A few weeks later, in another high-profile case spotlighting the harmful effects of cyberbullying, Sun Fanbao, a short-video influencer who rose to fame in after documenting his 4,000-kilometer trip to Tibet from Shandong on a tractor, ended his life after suffering months-long malicious attacks online.

In the wake of these two events, Lǐ Dōngshēng 李东生, an NPC delegate and the founder of a Chinese electronics company, urged policymakers to introduce laws specifically targeting cyberbullying. He also encouraged social media services to improve mechanisms to respond to complaints and keep their users safe.

Because children and teenagers are particularly susceptible to cyber harassment and other harmful impacts of internet use, NPC delegate and lawyer Fāng Yàn 方燕 took aim at underage influencers in her motion, arguing that the government should step up its supervision of content made by or featuring minors.

ChatGPT, the groundbreaking artificial intelligence chatbot that’s all the rage at the moment, appears to have made its way to the Two Sessions. In an interview with the China Youth Daily, CPPCC member Zhōu Yuán 周源, the founder and CEO of the Quora-like Chinese platform Zhihu, suggested that to protect minors from “inappropriate content,” an age restriction should be applied to users of ChatGPT and other similar technologies. However, Zhou’s proposal was brutally ridiculed on Weibo, where commenters reminded him that ChatGPT has never been officially available in China and the government had ordered domestic tech firms to remove workarounds allowing access to the U.S.-based service. “Is this delegate from America?” a Weibo user mocked.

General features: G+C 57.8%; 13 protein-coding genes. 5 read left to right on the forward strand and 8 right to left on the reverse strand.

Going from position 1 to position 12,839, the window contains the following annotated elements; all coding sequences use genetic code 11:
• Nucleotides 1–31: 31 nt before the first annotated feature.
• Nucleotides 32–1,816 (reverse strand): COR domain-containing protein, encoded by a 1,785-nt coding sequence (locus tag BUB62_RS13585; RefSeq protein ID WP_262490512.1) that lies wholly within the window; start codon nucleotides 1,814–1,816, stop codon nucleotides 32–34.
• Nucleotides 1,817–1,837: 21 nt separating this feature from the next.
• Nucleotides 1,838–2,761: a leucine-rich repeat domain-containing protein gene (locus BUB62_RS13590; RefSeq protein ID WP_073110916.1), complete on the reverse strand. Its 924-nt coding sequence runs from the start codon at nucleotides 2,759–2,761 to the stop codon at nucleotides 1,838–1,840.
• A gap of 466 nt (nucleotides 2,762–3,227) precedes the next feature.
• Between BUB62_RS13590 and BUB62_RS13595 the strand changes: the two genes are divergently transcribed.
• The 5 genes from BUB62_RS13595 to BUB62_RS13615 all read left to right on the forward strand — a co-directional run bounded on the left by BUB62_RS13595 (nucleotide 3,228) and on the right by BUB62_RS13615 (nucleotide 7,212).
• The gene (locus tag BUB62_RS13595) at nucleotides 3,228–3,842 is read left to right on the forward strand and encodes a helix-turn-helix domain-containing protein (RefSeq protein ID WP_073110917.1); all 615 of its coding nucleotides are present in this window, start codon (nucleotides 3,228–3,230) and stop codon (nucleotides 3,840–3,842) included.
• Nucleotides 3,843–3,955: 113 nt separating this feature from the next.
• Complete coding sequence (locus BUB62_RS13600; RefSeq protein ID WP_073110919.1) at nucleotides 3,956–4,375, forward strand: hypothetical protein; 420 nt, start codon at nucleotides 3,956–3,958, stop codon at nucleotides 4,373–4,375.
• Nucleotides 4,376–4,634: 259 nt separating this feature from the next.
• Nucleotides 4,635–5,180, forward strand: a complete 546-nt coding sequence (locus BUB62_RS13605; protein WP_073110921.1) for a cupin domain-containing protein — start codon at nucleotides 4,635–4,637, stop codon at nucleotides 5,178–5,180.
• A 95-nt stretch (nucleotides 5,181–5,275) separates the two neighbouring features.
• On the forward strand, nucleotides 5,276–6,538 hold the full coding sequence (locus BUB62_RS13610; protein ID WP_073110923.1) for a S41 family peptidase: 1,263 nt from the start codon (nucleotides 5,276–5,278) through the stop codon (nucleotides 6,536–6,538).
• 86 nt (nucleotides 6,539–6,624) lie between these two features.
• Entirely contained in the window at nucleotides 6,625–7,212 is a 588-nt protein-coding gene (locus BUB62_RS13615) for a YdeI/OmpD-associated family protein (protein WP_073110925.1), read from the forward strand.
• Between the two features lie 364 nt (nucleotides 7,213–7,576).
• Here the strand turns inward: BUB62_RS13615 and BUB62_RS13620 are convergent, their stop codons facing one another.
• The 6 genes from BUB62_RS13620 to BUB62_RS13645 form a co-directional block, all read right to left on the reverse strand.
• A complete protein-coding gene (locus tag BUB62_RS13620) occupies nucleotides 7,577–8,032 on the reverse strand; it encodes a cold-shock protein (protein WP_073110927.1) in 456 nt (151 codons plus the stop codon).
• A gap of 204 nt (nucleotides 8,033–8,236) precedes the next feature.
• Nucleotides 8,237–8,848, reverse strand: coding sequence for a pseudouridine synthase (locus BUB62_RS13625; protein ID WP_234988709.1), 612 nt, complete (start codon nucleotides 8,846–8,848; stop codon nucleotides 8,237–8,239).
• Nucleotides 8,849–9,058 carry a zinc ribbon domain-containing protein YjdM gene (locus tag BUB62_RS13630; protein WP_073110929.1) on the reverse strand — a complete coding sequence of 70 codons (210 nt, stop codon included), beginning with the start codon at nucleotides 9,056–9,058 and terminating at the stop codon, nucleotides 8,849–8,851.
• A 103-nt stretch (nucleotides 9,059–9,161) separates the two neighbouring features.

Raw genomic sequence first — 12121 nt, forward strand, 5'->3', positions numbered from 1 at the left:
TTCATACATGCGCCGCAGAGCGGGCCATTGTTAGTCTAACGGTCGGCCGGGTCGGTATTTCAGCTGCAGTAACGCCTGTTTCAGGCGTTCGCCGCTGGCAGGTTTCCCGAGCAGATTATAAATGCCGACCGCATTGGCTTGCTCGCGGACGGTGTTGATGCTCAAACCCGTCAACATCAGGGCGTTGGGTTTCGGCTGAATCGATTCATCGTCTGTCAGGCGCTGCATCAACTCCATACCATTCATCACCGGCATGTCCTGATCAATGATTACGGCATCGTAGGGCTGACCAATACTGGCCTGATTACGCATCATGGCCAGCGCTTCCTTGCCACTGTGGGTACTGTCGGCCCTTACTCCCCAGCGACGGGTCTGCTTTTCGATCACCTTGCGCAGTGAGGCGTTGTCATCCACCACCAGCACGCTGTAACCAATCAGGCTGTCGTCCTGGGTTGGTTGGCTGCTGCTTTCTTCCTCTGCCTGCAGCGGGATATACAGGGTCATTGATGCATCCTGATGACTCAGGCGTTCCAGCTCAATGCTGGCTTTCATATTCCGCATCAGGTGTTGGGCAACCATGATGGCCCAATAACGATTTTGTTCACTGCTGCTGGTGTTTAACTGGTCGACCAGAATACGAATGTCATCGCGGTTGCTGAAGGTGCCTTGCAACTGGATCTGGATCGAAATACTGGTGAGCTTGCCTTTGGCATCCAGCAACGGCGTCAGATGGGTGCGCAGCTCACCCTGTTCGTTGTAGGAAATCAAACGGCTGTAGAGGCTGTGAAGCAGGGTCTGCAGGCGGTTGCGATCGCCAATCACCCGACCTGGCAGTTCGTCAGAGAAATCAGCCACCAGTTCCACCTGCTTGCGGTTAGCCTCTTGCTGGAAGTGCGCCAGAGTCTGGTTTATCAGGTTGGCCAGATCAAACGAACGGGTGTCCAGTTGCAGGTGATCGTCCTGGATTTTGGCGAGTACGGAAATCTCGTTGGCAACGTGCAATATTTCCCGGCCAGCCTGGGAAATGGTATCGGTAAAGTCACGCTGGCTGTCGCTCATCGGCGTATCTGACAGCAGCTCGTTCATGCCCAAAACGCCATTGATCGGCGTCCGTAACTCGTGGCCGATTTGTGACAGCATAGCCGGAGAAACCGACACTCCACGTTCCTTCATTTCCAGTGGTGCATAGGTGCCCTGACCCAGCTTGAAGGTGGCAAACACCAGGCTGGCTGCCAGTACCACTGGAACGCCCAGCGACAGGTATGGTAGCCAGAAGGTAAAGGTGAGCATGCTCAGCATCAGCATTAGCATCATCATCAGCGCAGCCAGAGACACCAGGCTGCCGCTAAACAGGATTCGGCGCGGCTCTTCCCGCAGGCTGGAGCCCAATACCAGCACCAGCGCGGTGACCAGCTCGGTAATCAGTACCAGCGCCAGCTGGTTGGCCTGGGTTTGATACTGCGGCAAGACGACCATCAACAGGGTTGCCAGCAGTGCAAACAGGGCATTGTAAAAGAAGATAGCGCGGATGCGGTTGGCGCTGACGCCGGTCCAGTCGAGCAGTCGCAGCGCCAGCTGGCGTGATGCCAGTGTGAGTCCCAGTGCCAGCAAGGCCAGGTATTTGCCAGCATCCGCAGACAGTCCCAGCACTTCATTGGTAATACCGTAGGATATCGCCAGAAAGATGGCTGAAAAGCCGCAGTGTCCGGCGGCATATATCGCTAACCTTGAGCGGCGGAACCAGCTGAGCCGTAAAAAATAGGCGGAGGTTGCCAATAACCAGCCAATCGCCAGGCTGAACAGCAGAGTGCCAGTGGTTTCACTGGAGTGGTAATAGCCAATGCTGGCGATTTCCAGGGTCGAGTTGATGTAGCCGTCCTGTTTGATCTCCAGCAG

Older adult employment

China’s nearly 1 billion working-age population peaked in 2014 and has dipped continuously since then. With its shrinking population, China is projected to have a workforce size of less than 400 million by the end of this century, according to UN data last July. This has widespread implications for emerging markets, according to experts. For a country that has long relied on its vast workforce as a key driver of economic growth, the shortage of workers is bad news.

One way to alleviate the problem is to encourage retirees to take up jobs again and keep aging workers employed as long as possible. While life-expectancy has risen, China’s retirement age has remained unchanged for more than four decades, at 60 for men and 55 for women white-collar workers.

The government has for some years been hinting that workers would need to delay their retirement, despite strong opposition from the public. Just last month, when Chinese investment bank Citic Securities released a research report forecasting that the delay of the retirement age will be announced this year and will begin in 2025, the document was met with an outpouring of negative comments, underscoring how sensitive and unpopular the proposal is.

Lǔ Xiǎomíng 鲁晓明, a CPPCC member and law professor at Guangdong University of Finances and Economics, believes that reform is inevitable. In his proposal, Lu put forward an idea of “mismatch employment” (错位就业 cuòwèi jiùyè), arguing that due to the dwindling physical ability of order adults, the government should create more job opportunities for aging workers that require less physical activity and better utilize their experience. Lu’s proposal also tackles ageism in hiring, which he said has been preventing many older adults from re-entering the workforce.